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Why Is Your Grain Sorghum Falling Down?
Lodging in grain sorghum is showing up in the Grain Sorghum Belt, just as farmers are getting ready to harvest the crop. The lodging is due to a couple of stalk rot diseases, and there's not much you can do at this point.
Those areas that are already lodged? Those are wildlife feed at this point. So protect the yield you have left in the field, says Ignacio Ciampitti, cropping systems specialist at Kansas State University. "Don’t wait to harvest these fields. You cannot assume the rest of the field will stay standing," he emphasizes.
Check for stalk rot by squeezing the lower stem of the plant. If the stalks crush easily, they are probably infected with one of the stalk rot organisms and may lodge at any time. Check 100 plants across the field to determine the percent of affected plants. If the percentage of stalk rot-infected plants is high, sorghum should be harvested as soon as possible, even if it hasn’t dried down adequately in the field. If the stalks are firm, the plants will probably be able to stand just fine in the field for several more weeks if necessary.
Where sugarcane aphid pressure was heavy this year, that will likely increase the incidence of stalk rot, and producers should be prepared to harvest as soon as the grain is ready.
How we got here
Stalk rots - which include charcoal rot and Fusarium rot - are a fairly common occurrence in grain sorghum; they reduce grain yields about 5% each year. This year, however, the yield loss will be much more. One reason is the wet spring, during which farmers planted grain sorghum in less-than-ideal conditions. In many cases, soils were wet at planting, and impaired root development. Since then, much of the Grain Sorghum Belt has been dry, and coupled with compaction in these fields, roots never fully developed.
Sorghum plants typically have a thinner stalk than corn and are more prone to lodging.
Although charcoal rot and Fusarium rot are two different diseases, there are some similarities, says Doug Jardine, plant pathologist at KSU. For both diseases, symptoms generally appear several weeks after pollination when the plant appears to prematurely ripen. The leaves become dry, taking on a grayish-green appearance similar to frost injury. The stalk usually dies a few weeks later. Diseased stalks can be easily crushed when squeezed between the thumb and finger and are more susceptible to lodging during wind or rainstorms. The most characteristic symptom of stalk rot is the shredding of the internal tissue in the lowest internodes of the stalk, which can be observed when the stalk is split. This shredded tissue may be tan colored (Fusarium stalk rots); red or salmon, (Fusarium and Gibberrella stalk rots); or grayish-black (charcoal rot).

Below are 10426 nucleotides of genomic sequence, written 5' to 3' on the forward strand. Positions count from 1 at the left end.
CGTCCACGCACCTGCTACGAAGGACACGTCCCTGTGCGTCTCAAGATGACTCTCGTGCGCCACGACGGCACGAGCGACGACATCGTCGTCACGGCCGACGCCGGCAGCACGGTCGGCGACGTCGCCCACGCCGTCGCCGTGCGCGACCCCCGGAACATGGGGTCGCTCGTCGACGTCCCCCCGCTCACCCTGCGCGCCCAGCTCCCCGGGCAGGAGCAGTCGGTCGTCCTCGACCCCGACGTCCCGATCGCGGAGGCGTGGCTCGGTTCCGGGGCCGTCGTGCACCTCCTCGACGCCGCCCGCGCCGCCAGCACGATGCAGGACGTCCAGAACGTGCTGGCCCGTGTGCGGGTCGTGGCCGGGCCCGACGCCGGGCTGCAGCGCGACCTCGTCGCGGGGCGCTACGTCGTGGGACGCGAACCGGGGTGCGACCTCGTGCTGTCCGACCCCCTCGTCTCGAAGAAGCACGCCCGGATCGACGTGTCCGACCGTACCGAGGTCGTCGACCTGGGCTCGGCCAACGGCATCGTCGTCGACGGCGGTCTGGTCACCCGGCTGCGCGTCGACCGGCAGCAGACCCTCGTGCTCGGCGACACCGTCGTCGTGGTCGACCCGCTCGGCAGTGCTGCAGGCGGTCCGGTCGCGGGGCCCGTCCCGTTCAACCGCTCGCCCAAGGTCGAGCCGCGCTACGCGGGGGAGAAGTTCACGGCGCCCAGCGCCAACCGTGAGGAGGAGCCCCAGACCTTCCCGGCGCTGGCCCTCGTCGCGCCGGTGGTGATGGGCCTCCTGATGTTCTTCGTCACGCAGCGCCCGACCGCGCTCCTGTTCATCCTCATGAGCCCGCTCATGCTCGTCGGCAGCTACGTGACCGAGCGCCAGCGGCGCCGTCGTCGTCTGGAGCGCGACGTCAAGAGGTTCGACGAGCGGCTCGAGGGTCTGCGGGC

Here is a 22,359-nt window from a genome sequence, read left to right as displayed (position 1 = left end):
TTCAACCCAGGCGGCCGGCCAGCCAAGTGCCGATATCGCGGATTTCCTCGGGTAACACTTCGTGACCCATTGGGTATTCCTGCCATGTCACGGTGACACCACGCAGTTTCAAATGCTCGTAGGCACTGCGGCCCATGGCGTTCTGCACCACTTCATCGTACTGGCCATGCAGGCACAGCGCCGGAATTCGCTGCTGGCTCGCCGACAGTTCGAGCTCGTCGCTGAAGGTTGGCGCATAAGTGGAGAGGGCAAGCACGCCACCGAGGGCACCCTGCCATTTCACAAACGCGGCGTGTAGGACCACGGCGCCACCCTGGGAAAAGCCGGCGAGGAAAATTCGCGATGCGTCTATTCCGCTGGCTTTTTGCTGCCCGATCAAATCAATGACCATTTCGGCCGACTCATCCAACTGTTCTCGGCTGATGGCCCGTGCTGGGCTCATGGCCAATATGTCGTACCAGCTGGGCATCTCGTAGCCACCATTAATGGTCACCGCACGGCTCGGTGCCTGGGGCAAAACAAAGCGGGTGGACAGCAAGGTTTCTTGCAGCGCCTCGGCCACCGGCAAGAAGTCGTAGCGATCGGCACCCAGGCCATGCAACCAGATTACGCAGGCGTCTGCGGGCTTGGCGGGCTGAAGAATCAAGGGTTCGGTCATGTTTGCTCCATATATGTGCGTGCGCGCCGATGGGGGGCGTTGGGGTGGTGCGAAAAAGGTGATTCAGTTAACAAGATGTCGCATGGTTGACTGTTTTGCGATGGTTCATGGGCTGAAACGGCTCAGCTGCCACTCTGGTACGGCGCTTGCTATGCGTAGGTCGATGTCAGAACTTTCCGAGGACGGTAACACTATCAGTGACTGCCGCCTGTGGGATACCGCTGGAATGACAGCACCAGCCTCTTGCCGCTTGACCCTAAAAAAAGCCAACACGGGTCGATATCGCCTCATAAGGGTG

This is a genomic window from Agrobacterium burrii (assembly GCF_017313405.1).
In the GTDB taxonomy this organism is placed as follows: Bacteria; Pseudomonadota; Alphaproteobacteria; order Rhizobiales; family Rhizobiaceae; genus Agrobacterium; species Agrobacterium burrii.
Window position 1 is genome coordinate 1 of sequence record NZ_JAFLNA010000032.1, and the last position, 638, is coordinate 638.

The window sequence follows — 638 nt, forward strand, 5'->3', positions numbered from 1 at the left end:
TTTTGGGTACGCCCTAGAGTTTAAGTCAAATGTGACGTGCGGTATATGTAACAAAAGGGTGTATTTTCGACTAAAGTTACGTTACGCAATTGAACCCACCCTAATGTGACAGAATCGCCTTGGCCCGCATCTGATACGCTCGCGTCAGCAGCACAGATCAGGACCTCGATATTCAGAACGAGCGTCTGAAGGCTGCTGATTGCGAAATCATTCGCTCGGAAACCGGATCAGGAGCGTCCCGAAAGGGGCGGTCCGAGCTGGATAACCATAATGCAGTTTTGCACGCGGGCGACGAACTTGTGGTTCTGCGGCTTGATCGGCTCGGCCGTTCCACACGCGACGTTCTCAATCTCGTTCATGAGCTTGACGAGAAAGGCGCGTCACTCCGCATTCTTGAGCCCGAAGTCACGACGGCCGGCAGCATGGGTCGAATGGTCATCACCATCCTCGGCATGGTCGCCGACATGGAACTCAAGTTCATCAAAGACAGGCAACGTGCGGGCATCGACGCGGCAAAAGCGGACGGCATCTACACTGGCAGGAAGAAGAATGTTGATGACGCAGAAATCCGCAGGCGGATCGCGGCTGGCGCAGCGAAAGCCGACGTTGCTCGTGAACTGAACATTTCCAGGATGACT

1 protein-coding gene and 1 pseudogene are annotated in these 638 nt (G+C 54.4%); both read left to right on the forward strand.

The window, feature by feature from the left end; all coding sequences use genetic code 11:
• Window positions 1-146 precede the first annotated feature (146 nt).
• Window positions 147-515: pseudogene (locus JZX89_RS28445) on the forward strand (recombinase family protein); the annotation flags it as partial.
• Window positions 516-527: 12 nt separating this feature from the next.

Stress makes it worse
Any stress on a crop can increase both the incidence and severity of stalk rot. When the carbohydrates used to fill the grain become unavailable due to nutrient shortage, drought stress, leaf damage from insects, hail, disease, or reduced sunlight, the plant uses nitrogen and carbohydrate reserves stored in the stalk to complete grain fill.
The loss of nitrogen and carbohydrate reserves resulting from leaf damage weakens stalk tissues and results in increased stalk rot susceptibility. Early-maturing hybrids are generally more susceptible than full-season hybrids.
No hybrid has complete immunity to the stalk rotting pathogens. When choosing a hybrid, a grower should select a hybrid that is not only a high yielder, but also one that has good standability and “stay-green” characteristics. This will help assure that if stalk rot does occur, losses due to lodging will be minimal. A balanced nutrition program based on soil tests should be used. Overall fertility levels should be adjusted to fit the hybrid, plant population, soil type, environmental conditions, and management program.
Jardine suggests growers rotate with nonsusceptible crops, such as small grains and alfalfa, to reduce the severity of stalk rot.
A good insect control program is a must in limiting losses to stalk rot. In addition to the effect of leaf damage on stalk integrity, pathogens may enter stalks or roots through wounds created by insects.
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